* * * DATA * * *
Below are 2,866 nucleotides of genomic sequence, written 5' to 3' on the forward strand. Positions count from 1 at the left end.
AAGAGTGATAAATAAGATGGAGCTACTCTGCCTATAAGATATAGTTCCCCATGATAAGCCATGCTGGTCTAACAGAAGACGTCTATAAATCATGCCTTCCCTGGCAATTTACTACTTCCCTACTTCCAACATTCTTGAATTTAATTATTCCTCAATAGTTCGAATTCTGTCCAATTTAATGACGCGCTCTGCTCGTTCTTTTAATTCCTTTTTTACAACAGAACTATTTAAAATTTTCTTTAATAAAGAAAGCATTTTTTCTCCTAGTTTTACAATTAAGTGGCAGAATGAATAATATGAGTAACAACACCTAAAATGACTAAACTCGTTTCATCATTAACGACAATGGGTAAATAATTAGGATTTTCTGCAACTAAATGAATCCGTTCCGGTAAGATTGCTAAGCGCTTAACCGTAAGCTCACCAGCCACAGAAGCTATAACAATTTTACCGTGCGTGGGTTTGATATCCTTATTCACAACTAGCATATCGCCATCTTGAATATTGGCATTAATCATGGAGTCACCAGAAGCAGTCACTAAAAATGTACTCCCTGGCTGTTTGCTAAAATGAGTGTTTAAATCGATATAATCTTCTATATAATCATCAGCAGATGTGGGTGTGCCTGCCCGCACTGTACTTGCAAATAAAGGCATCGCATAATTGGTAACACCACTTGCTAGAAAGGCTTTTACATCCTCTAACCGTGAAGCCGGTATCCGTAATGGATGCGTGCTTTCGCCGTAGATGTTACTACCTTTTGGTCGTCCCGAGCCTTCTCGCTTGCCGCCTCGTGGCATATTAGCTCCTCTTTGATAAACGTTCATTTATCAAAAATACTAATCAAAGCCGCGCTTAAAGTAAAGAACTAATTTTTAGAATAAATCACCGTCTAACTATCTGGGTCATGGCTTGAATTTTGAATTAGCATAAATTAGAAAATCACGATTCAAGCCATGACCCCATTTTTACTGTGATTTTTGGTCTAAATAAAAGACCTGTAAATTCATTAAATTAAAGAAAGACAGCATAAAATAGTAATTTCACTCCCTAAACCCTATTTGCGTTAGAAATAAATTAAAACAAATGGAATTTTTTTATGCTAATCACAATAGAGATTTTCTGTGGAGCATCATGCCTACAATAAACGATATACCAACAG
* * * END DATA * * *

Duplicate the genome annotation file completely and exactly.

Below are 2,866 nucleotides of genomic sequence, written 5' to 3' on the forward strand. Positions count from 1 at the left end.
AAGAGTGATAAATAAGATGGAGCTACTCTGCCTATAAGATATAGTTCCCCATGATAAGCCATGCTGGTCTAACAGAAGACGTCTATAAATCATGCCTTCCCTGGCAATTTACTACTTCCCTACTTCCAACATTCTTGAATTTAATTATTCCTCAATAGTTCGAATTCTGTCCAATTTAATGACGCGCTCTGCTCGTTCTTTTAATTCCTTTTTTACAACAGAACTATTTAAAATTTTCTTTAATAAAGAAAGCATTTTTTCTCCTAGTTTTACAATTAAGTGGCAGAATGAATAATATGAGTAACAACACCTAAAATGACTAAACTCGTTTCATCATTAACGACAATGGGTAAATAATTAGGATTTTCTGCAACTAAATGAATCCGTTCCGGTAAGATTGCTAAGCGCTTAACCGTAAGCTCACCAGCCACAGAAGCTATAACAATTTTACCGTGCGTGGGTTTGATATCCTTATTCACAACTAGCATATCGCCATCTTGAATATTGGCATTAATCATGGAGTCACCAGAAGCAGTCACTAAAAATGTACTCCCTGGCTGTTTGCTAAAATGAGTGTTTAAATCGATATAATCTTCTATATAATCATCAGCAGATGTGGGTGTGCCTGCCCGCACTGTACTTGCAAATAAAGGCATCGCATAATTGGTAACACCACTTGCTAGAAAGGCTTTTACATCCTCTAACCGTGAAGCCGGTATCCGTAATGGATGCGTGCTTTCGCCGTAGATGTTACTACCTTTTGGTCGTCCCGAGCCTTCTCGCTTGCCGCCTCGTGGCATATTAGCTCCTCTTTGATAAACGTTCATTTATCAAAAATACTAATCAAAGCCGCGCTTAAAGTAAAGAACTAATTTTTAGAATAAATCACCGTCTAACTATCTGGGTCATGGCTTGAATTTTGAATTAGCATAAATTAGAAAATCACGATTCAAGCCATGACCCCATTTTTACTGTGATTTTTGGTCTAAATAAAAGACCTGTAAATTCATTAAATTAAAGAAAGACAGCATAAAATAGTAATTTCACTCCCTAAACCCTATTTGCGTTAGAAATAAATTAAAACAAATGGAATTTTTTTATGCTAATCACAATAGAGATTTTCTGTGGAGCATCATGCCTACAATAAACGATATACCAACAG